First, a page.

‘The legend lives on!’

District legend has it there will be another bad flooding before long!
Stratton and North Branch oldtimers, including Birtle Kozachenko and Raymond Brown, know this legend too well!
When their Piney River fails to crest for two-consecutive springtimes, there will come a monstrous crest later. This happened last June 10—bringing washed-out fields and drowned cattle.
The crest that occurs then is serious overflowing as the result of the heaviest rains that go on for days and even weeks. Such a crest is at least twice as high as normal, while ruinous damages are inflicted on to farms and homes by the surging water.
Last year, some farmers had to use their boats to rescue livestock as the old legend once more proved too true.
While there is no official total on all the losses incurred—and many farmers don’t buy insurance, except possibly for their homes—the legend grows.
In addition to the farm losses, there also were problems in town. Burned-out hot water tanks in badly-flooded basements and pot-holed streets were frequent.
After all, that record rainfall last June measured at least a full seven inches!
Even a one-incher is quite rare here. That storm lasted more than two days, non-stop!
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Jon and Paul Pohanka come from Czechoslovakia and manage to visit there occasionally, and recommend their home country for sightseeing. “It’s so pretty there!” they say.
But they also warn you it may be necessary to watch your step and avoid money deals during your visit!
A woman approached Helen on their last visit, offering to buy a piece of clothing. She wanted to deal so badly that Helen almost accepted the offer before she backed of!
Apparently, that would have been against the law and she could have gone to jail over it.
As a tourist, sales by her would have been illegal. She suspected the would-be customers were employed by some branch of the Czech government, possibly Customs!
As for something to get in on if you go there, Mrs. Pohanka urges everyone to try the Czech mud packs for the complexion.
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If someone phones to notify you your phone number is being changed, just don’t panic. Checking with the phone operators should be done quickly in case the call is not merely a prank, which we found out our call must have been.
But that’s a trick that could upset your day!
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Worse than that, though, is your scare after you seem to have lost your wallet! Even if it’s empty of all cash, as mine usually is, this is a sick feeling because there are all of your credit cards and that driver’s licence.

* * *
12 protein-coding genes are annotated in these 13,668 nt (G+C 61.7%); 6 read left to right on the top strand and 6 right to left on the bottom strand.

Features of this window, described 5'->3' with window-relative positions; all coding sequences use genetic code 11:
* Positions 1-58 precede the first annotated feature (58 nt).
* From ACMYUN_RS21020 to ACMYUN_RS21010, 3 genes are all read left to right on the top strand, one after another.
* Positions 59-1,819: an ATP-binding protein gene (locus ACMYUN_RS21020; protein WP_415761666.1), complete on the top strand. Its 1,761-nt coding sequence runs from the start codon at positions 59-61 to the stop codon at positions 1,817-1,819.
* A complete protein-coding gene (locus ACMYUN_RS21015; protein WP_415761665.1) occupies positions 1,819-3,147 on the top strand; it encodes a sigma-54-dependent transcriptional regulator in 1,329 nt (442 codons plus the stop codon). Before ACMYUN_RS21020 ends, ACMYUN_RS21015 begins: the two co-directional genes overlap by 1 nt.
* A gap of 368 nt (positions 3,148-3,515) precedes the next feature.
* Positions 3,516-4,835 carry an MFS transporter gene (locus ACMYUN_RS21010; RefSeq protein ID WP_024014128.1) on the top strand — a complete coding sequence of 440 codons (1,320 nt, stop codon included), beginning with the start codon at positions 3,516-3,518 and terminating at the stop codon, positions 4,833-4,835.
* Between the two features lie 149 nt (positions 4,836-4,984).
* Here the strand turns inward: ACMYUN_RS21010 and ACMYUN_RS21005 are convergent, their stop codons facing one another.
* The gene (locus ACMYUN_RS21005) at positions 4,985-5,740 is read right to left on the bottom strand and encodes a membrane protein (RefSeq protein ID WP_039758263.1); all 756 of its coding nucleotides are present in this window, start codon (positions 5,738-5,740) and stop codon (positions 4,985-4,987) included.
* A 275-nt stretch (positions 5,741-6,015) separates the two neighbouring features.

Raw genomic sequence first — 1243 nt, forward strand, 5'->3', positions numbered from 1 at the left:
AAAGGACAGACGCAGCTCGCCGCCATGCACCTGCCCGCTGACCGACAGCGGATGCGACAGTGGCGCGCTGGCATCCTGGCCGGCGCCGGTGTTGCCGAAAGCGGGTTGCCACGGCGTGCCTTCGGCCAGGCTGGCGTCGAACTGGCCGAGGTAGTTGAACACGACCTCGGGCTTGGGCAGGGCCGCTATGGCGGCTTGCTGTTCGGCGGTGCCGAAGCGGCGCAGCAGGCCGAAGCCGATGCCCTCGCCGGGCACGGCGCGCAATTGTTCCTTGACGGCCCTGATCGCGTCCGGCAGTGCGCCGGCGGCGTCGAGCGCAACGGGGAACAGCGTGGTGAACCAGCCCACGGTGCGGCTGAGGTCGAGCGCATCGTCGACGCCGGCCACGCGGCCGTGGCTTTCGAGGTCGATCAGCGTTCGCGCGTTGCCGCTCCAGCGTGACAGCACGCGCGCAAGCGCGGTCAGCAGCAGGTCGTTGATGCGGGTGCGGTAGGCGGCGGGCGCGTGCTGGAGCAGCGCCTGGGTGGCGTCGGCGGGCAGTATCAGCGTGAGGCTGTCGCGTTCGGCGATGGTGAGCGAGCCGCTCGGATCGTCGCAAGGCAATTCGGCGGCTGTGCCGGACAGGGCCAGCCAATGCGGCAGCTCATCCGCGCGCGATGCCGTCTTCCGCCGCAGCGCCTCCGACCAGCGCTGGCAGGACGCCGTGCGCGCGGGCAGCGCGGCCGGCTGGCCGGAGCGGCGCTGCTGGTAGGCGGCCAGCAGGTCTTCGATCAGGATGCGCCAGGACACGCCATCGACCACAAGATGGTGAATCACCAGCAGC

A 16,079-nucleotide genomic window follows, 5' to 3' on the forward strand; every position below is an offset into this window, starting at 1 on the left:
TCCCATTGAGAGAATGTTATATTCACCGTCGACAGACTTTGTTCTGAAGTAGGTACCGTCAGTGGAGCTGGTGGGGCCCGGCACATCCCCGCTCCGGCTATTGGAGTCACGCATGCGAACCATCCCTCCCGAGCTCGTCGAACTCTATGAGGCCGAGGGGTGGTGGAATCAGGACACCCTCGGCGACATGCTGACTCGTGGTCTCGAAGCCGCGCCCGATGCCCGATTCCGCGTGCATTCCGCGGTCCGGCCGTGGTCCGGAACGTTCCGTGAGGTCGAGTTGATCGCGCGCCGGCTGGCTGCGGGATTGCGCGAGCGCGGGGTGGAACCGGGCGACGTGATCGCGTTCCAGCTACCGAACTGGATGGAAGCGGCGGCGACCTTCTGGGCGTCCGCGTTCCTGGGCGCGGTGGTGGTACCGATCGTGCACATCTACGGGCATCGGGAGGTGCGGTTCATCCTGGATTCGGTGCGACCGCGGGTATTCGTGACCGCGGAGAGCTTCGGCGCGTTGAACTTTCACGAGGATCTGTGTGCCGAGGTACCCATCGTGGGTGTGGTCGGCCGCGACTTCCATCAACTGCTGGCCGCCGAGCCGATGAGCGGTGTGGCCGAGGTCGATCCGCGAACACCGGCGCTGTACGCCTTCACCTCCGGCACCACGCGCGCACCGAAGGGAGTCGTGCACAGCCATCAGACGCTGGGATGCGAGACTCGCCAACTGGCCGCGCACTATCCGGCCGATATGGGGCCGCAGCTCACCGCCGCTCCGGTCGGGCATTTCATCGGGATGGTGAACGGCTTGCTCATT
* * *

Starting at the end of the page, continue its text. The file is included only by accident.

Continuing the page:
I’m happy to report my wallet turned up once we looked in the right place, but whew!
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For anyone wanting to talk large-scale ranching, well, just find Allan Peterson of Emo, who can keep you going on the subject for hours because of his Saskatchewan background.
Allan might have stepped straight out of a Zane Grey novel. And having considerable experience with cattle myself, I listen! But his early career with western ranching bore little resemblance to the way we farm our beef cattle in this district!
His uncle pastured 900 head of cattle over several townships, or 21 sections (a section of land is 640 acres—and you can do the math here. That’s over 13,000 acres!)
He kept his Hereford and Angus cattle near the Wood and Fur mountains. Moose Jaw was the nearest city.
If you want to change the subject, Allan still can hold your interest by discussing how longevity runs in his family—and on both sides! His father lived to be 94 and an uncle 99 years and nine months! His mother died at 98, and an aunt at 96.
Consequently, Allan, at almost 78, has little immediate fear of dying of natural causes.
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Then there’s Don Eldridge, just 30, who came here four years ago to manage the Lee Garden Restaurant on Scott Street so successfully and enjoys helping sponsor the upcoming bass tournament.
Don knows eastern Ontario from his former homes at Brockville and Ottawa. This may have given him an appreciation for local history—as well as some sadness over the loss of our historic buildings at Pither’s Point Park, such as Fort St. Pierre, and the first Fort Frances school.
Like others, he wonders whether the lookout tower and the “Hallett” may be next to disappear.
More positive and permanent planning is probably indicated for future enjoyment of our history.
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The old songs listed here could have included “When the Moon Comes Over the Mountain,” “Beautiful Katy,” or “The Man on the Flying Trapeze,” not to mention a Gracie Fields favourite from the Second World War, “I’ve Got a Lovely Bunch of Coconuts.”

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